Just like oil, electricity, and water, healthcare is a vital infrastructure. We still remember the overcrowded hospitals when the Covid pandemic began—overcrowding that cost lives. And when a vital infrastructure is at risk, we tend to pay the ransom, no matter how high.
What makes healthcare attractive to the attacker is that the sheer scale of people involved—patients, doctors, and staff—and the number of attack points available—equipment, phones, mobiles and computers—the opportunities to plant a phishing link are almost unscalable.
The ease of infection
Health care providers in Pennsylvania, Georgia, and Maryland have recently experienced patient health information breaches due to hacking through employee phones. The stolen data has varied by patient but always included sensitive information, such as SSNs, contact details, dates of birth, driver’s licenses, medical data, and credit card details. Thousands of patients were affected and had to be notified by law officers.
Data breaches in the healthcare industry due to hacking or phishing can cost an average of $7.13 million per incident. These are the most expensive attacks across all industries, according to an IBM report.
Doctors attending a recent SXSW Interactive conference described some incidents, illustrating how easy it was to infiltrate a health worker’s mobile phone.
A nurse working at a hospital affiliated with the prestigious Harvard Medical School accessed a website on her phone to download a game. She did not realize, however, that she was actually entering a phishing website located in Bulgaria. Along with the game, she unknowingly downloaded malware through which a screen scraper recorded her email login credentials the next time she checked her mail. The hackers then accessed and used her account to send 1 million spam messages using the “harvard.edu” suffix. Consequently, Verizon blocked the entire university as a spammer.
One of the most effective types of phishing attacks on employees is to use sites that simulate your company’s site and mention a policy or bonus. Even doctors are at peril. One group received an email asking them to log into their payroll portal to authorize a bonus. One eager physician didn’t notice that the URL was ever so slightly different from that of his employer. The hackers had created an identical site to which the doctor entered his credentials. With this information, the hackers entered the real payroll site and replaced the doctors’ direct deposit details with their own. They used the salaries to buy Amazon gift cards and then disappeared. After a painful lesson, the hospital no longer enables remote access to the payroll site using only a password.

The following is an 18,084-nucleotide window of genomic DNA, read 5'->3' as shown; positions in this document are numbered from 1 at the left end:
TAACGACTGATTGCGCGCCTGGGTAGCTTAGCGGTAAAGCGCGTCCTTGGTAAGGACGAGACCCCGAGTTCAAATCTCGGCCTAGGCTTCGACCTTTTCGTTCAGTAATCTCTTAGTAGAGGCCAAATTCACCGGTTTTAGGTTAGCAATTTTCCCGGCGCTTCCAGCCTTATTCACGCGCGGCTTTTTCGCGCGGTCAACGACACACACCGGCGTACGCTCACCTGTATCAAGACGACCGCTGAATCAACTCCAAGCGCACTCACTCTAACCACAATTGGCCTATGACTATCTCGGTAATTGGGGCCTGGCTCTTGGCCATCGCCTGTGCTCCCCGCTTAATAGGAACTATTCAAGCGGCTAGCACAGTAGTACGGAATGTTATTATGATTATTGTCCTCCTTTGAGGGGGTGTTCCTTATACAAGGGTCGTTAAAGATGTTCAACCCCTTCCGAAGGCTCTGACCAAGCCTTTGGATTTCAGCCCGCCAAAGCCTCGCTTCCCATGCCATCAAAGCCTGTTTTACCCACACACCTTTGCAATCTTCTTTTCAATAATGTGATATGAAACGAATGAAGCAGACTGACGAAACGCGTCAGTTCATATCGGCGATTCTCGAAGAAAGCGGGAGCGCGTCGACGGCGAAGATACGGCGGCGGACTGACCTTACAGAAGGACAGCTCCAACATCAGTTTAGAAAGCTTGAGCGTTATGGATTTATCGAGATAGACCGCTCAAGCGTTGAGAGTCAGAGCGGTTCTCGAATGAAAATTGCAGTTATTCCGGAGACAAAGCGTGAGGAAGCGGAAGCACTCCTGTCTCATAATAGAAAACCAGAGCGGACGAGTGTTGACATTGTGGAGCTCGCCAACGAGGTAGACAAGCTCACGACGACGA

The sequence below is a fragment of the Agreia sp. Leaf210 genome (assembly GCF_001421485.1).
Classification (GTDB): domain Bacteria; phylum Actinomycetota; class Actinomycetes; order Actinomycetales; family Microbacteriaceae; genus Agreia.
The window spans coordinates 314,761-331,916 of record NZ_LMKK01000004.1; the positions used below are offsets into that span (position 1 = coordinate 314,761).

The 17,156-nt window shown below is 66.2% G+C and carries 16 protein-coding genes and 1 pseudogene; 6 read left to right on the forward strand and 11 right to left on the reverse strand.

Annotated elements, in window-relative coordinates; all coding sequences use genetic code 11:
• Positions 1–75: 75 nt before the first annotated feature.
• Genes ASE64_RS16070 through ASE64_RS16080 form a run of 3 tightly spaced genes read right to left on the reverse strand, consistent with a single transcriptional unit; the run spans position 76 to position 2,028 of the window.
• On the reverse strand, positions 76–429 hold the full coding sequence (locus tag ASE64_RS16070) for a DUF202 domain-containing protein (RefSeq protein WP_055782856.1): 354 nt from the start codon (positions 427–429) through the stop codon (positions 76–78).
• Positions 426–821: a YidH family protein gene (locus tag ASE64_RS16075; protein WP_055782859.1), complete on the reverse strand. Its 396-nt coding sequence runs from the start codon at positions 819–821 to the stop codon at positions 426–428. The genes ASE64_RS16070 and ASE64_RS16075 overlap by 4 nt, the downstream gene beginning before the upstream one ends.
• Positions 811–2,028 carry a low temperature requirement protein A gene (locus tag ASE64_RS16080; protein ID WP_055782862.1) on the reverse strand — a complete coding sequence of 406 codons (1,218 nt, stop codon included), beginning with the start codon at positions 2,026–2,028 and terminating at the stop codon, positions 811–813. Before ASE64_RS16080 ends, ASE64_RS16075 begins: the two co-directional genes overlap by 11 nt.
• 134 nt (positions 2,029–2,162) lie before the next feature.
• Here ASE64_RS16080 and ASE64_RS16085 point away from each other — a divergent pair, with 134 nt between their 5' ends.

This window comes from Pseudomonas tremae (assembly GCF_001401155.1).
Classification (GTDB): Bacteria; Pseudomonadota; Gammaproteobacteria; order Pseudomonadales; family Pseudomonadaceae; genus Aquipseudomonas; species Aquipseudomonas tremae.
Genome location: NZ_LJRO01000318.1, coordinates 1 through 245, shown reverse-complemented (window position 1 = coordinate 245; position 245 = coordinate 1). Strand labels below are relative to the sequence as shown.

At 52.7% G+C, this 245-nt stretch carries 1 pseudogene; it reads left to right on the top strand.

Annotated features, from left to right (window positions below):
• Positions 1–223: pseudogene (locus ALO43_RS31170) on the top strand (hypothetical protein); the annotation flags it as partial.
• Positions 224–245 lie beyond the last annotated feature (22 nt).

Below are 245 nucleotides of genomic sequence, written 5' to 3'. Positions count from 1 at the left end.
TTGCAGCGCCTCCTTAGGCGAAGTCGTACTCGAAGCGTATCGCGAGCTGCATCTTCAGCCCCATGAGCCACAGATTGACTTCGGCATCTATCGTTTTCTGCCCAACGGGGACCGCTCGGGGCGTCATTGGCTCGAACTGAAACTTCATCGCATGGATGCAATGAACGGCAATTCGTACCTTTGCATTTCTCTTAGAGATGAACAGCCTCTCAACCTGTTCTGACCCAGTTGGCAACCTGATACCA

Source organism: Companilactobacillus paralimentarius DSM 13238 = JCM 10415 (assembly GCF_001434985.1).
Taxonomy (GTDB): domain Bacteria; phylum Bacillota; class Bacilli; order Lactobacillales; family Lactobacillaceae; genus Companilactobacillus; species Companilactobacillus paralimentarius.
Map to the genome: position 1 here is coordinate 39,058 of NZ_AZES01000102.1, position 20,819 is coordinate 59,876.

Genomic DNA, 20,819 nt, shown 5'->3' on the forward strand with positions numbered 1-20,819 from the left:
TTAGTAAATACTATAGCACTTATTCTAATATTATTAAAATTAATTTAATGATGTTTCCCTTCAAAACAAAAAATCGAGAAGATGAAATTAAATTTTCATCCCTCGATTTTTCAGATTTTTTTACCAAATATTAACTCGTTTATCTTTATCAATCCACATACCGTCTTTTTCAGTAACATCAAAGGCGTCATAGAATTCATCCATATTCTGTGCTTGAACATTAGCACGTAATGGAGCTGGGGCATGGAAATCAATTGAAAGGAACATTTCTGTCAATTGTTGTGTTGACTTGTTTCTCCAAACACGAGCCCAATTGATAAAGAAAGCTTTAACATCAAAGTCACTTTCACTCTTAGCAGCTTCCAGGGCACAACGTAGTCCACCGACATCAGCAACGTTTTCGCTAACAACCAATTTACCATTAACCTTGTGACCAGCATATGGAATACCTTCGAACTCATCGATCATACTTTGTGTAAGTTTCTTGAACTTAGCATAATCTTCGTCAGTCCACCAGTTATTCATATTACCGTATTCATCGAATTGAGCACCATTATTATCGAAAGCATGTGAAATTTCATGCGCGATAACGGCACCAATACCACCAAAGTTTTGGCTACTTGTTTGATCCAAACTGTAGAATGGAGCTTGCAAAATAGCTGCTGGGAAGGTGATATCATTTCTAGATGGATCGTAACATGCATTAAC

Why phish doctors and nurses?
The first reason to target people who are doing no less than God’s work is simply that health data is worth a lot of money to a lot of people – the drugs manufacturing industry not the least among them. Add to that the fact that many people would like to keep their information confidential – losing it constitutes a basis for lawsuits based on GDPR regulation. Unfortunately, and this is a reason in itself, health information must remain open and shareable. A patient in an ambulance in one state cannot afford his data tyo be encrypted by an algorithm only used by his family doctor in another. Clearly, the requirements of confidentiality, on one hand, and shareability, on the other, leave holes in data security.
Second, opportunity is rife! The number of devices used by hospitals and outside them in clinics and even patient homes is overwhelming. With endpoint devices for health workers, patient mobiles, but also lab equipment and other online devices providing easy infiltration, one would think that the latest in security technology would be installed. Unfortunately, the need for the most modern in lifesaving technology usually outrumps the need to secure that technology against break-ins.
Most important, though, is that in the wake of the Covid19 pandemic, the roster of healthcare providers is thinly spread and exhausted from dealing with the sudden increase in patients. Many of the administrative staff are working remotely, accessing patient files on their personal devices. Most of these staff members are neither educated nor inclined to spend any of their non-existent down-time in cybersecurity training.
Another reason is that healthcare is considered a critical infrastructure, and this area has seen a massive increase in attacks from foreign actors.
How to protect yourself from phishing attacks
Because many medical professionals work in different environments—from clinics to hospitals, often from home and many for several employers, mobile devices are often their primary means of communication. It is important to have any data processing/storage device being used protected; and this includes mobile phones. Antivirus software is insufficient and does not protect against simple human behavior upon which phishing relies. You can ensure your phone is protected by using a browser extension that constantly scans the sites you visit.